Thanks to high-throughput single-cell RNA sequencing (scRNA-seq), it is possible to construct single-cell transcriptomic atlases at the organic level. For example, cell atlases for vertebrate and invertebrate systems have been successfully generated, such as Human Cell Landscape (HSC), Mouse Cell Atlas (MCA), Zebrafish Cell Landscape (ZCL) and Drosophila embryo. However, most of these studies are limited to one specific species or period and thus fail to make a thorough comparison between different species and tissues.
The research team led by Assoc. Prof. HAN Xiaoping and Prof. GUO Guoji at the Zhejiang University School of Medicine used Microwell-seq technology to profile over 2.6 million single cells from mice, zebrafish and Drosophila at different life stages. On the strength of these comprehensive datasets, they constructed a cross-species cell landscape and investigated common pathways that change throughout their life span. Their findings are published in the journal Nucleic Acids Research.
Construction of a cross-species cell landscape at the single-cell level and revealing signatures and common pathways that changed throughout the life cycle.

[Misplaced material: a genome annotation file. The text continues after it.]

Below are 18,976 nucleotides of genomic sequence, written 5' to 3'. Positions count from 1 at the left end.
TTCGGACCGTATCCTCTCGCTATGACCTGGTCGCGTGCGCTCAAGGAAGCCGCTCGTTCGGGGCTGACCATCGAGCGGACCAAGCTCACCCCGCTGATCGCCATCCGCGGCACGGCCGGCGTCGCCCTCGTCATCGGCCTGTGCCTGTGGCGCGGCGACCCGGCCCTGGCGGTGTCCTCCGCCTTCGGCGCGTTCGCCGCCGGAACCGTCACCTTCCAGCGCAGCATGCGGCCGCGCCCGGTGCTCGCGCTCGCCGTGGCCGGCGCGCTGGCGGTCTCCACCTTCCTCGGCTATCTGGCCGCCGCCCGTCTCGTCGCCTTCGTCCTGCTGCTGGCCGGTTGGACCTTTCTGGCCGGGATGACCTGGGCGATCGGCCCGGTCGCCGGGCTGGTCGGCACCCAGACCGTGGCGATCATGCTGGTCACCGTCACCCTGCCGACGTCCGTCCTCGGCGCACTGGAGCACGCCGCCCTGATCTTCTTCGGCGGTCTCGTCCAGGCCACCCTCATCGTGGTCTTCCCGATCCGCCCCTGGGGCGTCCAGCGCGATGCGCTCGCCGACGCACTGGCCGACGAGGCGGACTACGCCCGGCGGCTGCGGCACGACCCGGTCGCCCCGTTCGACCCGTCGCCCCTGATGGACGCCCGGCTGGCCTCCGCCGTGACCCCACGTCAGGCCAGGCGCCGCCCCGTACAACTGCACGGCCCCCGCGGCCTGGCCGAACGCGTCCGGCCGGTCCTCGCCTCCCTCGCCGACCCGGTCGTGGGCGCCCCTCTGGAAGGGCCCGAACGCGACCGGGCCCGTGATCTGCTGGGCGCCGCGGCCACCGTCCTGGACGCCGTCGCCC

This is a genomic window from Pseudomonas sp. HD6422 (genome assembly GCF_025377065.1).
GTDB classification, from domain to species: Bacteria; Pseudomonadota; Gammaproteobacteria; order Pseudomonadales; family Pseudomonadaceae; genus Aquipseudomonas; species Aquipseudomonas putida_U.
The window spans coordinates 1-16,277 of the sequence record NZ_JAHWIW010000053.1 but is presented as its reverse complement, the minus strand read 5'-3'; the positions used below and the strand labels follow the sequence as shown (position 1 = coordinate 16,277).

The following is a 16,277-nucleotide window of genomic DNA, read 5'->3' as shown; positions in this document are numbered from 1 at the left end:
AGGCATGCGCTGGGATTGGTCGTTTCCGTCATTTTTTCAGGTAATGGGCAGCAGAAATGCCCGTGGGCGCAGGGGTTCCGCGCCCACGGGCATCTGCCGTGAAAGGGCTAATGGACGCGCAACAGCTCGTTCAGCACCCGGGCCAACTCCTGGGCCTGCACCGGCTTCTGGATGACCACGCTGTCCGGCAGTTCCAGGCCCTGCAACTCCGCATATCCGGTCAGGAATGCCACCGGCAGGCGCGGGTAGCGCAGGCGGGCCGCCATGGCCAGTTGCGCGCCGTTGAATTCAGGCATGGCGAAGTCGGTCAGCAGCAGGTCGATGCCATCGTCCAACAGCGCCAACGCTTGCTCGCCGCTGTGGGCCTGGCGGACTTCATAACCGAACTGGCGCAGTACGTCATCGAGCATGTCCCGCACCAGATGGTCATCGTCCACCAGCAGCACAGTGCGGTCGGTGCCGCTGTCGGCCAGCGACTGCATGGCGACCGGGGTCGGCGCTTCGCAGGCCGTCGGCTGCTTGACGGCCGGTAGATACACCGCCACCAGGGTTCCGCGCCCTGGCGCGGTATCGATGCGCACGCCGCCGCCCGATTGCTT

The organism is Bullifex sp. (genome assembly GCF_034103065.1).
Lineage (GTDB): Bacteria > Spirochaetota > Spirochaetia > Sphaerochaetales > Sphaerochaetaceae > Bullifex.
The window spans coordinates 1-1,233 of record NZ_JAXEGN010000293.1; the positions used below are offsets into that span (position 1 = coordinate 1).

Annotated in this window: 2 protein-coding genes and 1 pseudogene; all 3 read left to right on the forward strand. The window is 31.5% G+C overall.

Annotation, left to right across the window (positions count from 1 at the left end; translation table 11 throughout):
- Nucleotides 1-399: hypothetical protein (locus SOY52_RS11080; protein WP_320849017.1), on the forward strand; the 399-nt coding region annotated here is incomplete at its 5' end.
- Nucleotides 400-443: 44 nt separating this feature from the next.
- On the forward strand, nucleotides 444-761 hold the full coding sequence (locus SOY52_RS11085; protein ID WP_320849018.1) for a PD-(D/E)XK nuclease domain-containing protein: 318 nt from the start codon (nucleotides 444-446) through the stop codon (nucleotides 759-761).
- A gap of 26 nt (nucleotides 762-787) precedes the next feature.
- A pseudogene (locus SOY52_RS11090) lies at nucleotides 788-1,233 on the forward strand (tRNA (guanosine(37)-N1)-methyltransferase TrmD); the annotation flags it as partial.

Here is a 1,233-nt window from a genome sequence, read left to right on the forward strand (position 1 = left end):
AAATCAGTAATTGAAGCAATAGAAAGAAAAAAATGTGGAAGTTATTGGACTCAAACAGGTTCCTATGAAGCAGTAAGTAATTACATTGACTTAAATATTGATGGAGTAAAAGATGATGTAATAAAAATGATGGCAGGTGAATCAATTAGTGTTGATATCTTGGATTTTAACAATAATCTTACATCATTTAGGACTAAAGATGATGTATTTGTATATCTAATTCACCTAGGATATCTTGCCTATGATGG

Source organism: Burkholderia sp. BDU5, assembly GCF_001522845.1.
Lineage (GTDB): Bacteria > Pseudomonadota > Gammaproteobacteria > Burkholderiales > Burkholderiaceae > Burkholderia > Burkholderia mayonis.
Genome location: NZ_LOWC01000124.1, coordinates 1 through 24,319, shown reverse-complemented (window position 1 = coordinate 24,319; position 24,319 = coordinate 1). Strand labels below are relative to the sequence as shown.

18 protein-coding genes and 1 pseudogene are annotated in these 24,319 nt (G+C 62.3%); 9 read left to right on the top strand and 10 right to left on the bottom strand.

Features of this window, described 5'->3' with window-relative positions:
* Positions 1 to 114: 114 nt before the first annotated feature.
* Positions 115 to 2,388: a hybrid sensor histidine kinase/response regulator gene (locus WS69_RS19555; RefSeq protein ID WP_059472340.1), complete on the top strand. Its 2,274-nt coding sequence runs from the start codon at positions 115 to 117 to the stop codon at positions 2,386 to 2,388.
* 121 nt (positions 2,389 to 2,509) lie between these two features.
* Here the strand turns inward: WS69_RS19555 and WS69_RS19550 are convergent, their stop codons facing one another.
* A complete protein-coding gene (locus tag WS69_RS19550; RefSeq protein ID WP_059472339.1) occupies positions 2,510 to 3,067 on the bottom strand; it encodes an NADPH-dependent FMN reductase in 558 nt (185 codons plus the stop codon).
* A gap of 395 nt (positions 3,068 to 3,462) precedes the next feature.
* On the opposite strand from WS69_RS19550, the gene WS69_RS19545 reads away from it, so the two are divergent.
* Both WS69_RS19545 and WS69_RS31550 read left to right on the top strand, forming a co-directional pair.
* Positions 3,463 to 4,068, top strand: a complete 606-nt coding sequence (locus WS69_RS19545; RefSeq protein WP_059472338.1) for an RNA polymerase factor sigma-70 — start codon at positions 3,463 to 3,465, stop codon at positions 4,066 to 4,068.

HAN & GUO et al. identified the tendency of cell types and genes that changed with development and age in mice, zebrafish and Drosophila, and found that the proportions of immune cells gradually increased with age in the three species. In mice, the proportion of T cells declined with age whereas that of B cells increased; the inflammatory response of tissues also ascended with age. Gene expression trajectories showed similar trends across the three species throughout their life cycle: immune responses were activated while mitochondrial metabolism-related pathways were down-regulated. Moreover, transcription factor regulation analysis revealed that some cell lineages were regulated by similar gene families across species.
Cross-species analysis in mice, rats, zebrafish, Drosophila and Nematostella demonstrated that immune responses and mitochondrial functions were two important signaling pathways in the aging process. By gauging transcription factor activity and the correlations between up-regulated and down-regulated genes, HAN & GUO et al. identified some transcription factors that may get involved in immunity, lipid metabolism and energy metabolism and play regulatory roles in the aging process in multiple species. By treating two-year-old mice with the FDA-approved drug pioglitazone (PGZ), they found that the aging phenotype was alleviated. This revealed that mitochondrial metabolism and inflammation during aging might be interconnected via intrinsic regulatory networks, and PGZ treatment could effectively modulate the oxidative and inflammatory status, cell senescence and lipid metabolism.
This study is expected to provide valuable resources for research on lineage development, maturation and aging.
Source – Zhejiang University